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Third Party Dependencies that have been Relicensed to AGPL


CNCF's IP policy is set forth in the CNCF charter, section 11.

Under the IP policy, CNCF projects use Apache-2.0 for their code. The CNCF Governing Board reviews and approves other non-Apache-2.0 licenses, for code in the repos or dependencies of CNCF projects, on an exception basis.

The CNCF Governing Board has previously adopted an Allowlist License Policy that permits most permissively-licensed components to be automatically approved as exceptions, when used in an unmodified manner.

However, components under other licenses -- particularly under copyleft-style licenses -- remain subject to approval by the CNCF Governing Board. This is not because such licenses are inherently problematic, but rather because they may add obligations that would not be expected by, or acceptable to, users of CNCF's projects under Apache-2.0.

Recent changes to dependencies' licenses

Recently (in early 2021), CNCF projects have discovered that some existing dependencies they use have been relicensed by their licensors from Apache-2.0 to the GNU Affero General Public License v3.0, AGPL-3.0.

The AGPL-3.0 license is a free and open source software license. However, it is a strong copyleft license, which means that when used or distributed in certain ways, it imposes copyleft obligations that go beyond the more permissive requirements of Apache-2.0.

In addition, portions of AGPL-3.0's copyleft obligations apply to contexts where the AGPL-3.0 software is interacted with through a computer network. In the context of cloud-native software, this means that copyleft obligations may come into play under AGPL-3.0 where they would not for other GPL licenses, where distribution is the primary relevant trigger.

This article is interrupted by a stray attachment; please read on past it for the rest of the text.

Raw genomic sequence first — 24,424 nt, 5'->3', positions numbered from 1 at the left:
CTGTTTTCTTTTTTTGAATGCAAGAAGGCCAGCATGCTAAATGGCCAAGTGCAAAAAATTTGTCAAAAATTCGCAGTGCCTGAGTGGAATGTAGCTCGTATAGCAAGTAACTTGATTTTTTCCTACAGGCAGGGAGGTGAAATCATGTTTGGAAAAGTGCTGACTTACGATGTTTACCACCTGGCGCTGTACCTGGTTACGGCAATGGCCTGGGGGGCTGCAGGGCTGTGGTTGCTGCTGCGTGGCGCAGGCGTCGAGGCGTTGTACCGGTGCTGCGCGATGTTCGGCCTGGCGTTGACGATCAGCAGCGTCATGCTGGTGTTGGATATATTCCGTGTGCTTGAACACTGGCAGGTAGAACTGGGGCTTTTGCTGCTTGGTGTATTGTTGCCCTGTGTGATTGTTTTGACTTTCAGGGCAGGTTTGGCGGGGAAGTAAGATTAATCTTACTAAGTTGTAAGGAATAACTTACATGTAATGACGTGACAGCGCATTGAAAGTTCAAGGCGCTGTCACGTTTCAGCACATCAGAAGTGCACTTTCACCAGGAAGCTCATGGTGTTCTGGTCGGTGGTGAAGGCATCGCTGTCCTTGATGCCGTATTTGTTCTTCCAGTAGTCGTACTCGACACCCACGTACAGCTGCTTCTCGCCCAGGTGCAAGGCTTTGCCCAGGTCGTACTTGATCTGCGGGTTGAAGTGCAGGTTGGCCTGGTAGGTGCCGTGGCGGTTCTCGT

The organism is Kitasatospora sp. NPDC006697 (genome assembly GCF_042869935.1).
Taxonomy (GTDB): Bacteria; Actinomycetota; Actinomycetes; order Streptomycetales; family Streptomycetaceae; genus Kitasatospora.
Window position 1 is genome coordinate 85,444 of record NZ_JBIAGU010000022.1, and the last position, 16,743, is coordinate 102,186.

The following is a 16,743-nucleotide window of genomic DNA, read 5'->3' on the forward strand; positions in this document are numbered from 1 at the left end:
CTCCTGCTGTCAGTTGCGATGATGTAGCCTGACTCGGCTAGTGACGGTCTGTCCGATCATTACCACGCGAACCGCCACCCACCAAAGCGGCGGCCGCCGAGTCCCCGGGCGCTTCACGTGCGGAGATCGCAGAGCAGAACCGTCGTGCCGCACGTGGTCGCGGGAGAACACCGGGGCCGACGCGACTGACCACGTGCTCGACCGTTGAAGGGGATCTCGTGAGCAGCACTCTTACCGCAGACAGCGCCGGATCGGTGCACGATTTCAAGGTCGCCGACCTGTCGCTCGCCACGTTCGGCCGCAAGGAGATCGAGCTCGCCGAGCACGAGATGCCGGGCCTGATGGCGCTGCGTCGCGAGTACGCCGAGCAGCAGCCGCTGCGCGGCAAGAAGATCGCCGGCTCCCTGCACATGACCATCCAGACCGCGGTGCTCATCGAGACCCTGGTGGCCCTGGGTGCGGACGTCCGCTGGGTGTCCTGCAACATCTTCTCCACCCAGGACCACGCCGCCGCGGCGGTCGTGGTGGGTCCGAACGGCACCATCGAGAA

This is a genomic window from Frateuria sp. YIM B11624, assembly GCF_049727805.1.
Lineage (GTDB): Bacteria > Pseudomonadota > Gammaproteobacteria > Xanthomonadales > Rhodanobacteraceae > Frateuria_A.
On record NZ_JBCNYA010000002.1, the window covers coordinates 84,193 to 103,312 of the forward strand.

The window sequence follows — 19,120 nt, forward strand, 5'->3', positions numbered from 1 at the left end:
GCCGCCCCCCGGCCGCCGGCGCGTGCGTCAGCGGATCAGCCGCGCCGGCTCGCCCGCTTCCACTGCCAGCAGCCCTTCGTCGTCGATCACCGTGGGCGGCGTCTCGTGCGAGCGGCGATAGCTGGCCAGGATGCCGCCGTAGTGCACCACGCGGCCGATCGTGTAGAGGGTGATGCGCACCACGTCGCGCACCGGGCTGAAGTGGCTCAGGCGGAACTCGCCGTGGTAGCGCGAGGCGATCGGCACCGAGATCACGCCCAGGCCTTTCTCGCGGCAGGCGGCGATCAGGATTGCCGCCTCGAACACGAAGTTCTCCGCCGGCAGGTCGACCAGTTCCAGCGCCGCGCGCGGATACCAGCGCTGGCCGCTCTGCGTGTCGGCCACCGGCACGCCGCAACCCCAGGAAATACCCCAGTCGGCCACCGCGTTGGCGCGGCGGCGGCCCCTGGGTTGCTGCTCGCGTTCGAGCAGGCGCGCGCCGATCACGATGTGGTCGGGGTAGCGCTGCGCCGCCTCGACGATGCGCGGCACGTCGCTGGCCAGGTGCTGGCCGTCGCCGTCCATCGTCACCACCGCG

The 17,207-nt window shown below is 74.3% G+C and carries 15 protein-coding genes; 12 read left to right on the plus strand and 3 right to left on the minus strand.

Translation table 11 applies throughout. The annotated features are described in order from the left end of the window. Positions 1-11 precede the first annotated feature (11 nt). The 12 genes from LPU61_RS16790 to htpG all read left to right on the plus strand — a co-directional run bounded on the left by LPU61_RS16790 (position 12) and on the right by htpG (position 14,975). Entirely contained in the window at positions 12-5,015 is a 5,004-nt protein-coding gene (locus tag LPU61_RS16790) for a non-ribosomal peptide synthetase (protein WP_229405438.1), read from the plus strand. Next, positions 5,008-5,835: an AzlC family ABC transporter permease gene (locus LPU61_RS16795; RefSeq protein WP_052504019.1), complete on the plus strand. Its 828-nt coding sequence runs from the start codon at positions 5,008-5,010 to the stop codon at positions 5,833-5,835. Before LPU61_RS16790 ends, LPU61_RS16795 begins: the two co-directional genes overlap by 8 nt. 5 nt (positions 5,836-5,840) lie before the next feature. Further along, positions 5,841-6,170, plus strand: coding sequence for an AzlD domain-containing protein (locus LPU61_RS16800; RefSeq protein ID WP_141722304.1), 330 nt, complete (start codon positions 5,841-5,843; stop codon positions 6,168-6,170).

This can present a problem for CNCF projects, where the license of the component they depend on was previously aligned with the CNCF project's own license, but is no longer aligned.


There are a few approaches that CNCF projects should consider taking, for dependencies that fall into this category.

Switch to an alternative component

The project will likely want to evaluate alternative components with similar functionality, and switch to one that is Apache-2.0 or that has a permissive license under the Allowlist License Policy.

Freeze the component at the version prior to the license change

As a short-term solution, the project might consider freezing the version of the component so that it is fixed at the last release prior to the license change.

This is unlikely to be tenable as a long-term solution, particularly as the prior release is presumably unlikely to continue receiving maintenance updates, security fixes, etc.

Seek an exception from the Governing Board

If the project requires the now-AGPL-3.0 component as a mandatory dependency, it can request that the Governing Board grant an exception to the license policy.

Please be aware that this is highly unlikely to be granted, and that the Governing Board has (at the time of this writing) not previously granted any exceptions for components that are under AGPL-3.0.

If you do seek an exception, you will want to provide information about the specific component(s) and how they are being used. In particular, provide details about the boundaries and interactions between the project code and the third-party component, and whether the component is mandatory or optional for use with the project.

The Governing Board may refuse to grant exceptions at its discretion; however, some of the considerations that the Governing Board might take into account are as follows:

  • if AGPL-3.0 code would be included directly in the source code repo, this is extremely unlikely to be approved as an exception.
  • if use of an AGPL-3.0 component is mandatory to use the CNCF project, it is highly unlikely to be approved as an exception.
  • if the component is an optional run-time dependency, and is not enabled or incorporated by default, it may be more acceptable as an exception.
    • additionally, if the optional AGPL-3.0 component's licensor has made available interface tools (such as client libraries) that are under Apache-2.0 or a similar permissive license, that may also make it more acceptable as an exception.